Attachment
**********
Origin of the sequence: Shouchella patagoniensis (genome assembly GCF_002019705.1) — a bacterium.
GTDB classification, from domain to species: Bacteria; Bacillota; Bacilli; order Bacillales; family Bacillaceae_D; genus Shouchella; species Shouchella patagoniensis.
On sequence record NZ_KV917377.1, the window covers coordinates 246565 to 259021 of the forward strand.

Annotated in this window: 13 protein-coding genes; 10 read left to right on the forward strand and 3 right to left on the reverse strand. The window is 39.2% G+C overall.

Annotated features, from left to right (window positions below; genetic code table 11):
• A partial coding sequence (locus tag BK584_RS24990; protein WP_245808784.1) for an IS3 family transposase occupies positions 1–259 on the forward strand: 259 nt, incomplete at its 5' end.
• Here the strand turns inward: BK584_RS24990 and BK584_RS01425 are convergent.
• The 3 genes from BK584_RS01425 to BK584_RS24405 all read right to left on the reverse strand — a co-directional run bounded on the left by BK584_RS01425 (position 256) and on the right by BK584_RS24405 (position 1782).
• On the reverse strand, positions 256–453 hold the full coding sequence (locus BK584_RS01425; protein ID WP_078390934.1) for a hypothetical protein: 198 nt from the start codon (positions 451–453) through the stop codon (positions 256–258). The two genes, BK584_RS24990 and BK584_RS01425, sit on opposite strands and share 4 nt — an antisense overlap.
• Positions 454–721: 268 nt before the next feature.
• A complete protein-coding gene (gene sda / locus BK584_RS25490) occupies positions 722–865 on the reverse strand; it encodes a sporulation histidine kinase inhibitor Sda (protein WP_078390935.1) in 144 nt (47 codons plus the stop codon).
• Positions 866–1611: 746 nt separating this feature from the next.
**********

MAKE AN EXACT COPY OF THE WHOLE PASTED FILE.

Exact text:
Origin of the sequence: Shouchella patagoniensis (genome assembly GCF_002019705.1) — a bacterium.
GTDB classification, from domain to species: Bacteria; Bacillota; Bacilli; order Bacillales; family Bacillaceae_D; genus Shouchella; species Shouchella patagoniensis.
On sequence record NZ_KV917377.1, the window covers coordinates 246565 to 259021 of the forward strand.

Annotated in this window: 13 protein-coding genes; 10 read left to right on the forward strand and 3 right to left on the reverse strand. The window is 39.2% G+C overall.

Annotated features, from left to right (window positions below; genetic code table 11):
• A partial coding sequence (locus tag BK584_RS24990; protein WP_245808784.1) for an IS3 family transposase occupies positions 1–259 on the forward strand: 259 nt, incomplete at its 5' end.
• Here the strand turns inward: BK584_RS24990 and BK584_RS01425 are convergent.
• The 3 genes from BK584_RS01425 to BK584_RS24405 all read right to left on the reverse strand — a co-directional run bounded on the left by BK584_RS01425 (position 256) and on the right by BK584_RS24405 (position 1782).
• On the reverse strand, positions 256–453 hold the full coding sequence (locus BK584_RS01425; protein ID WP_078390934.1) for a hypothetical protein: 198 nt from the start codon (positions 451–453) through the stop codon (positions 256–258). The two genes, BK584_RS24990 and BK584_RS01425, sit on opposite strands and share 4 nt — an antisense overlap.
• Positions 454–721: 268 nt before the next feature.
• A complete protein-coding gene (gene sda / locus BK584_RS25490) occupies positions 722–865 on the reverse strand; it encodes a sporulation histidine kinase inhibitor Sda (protein WP_078390935.1) in 144 nt (47 codons plus the stop codon).
• Positions 866–1611: 746 nt separating this feature from the next.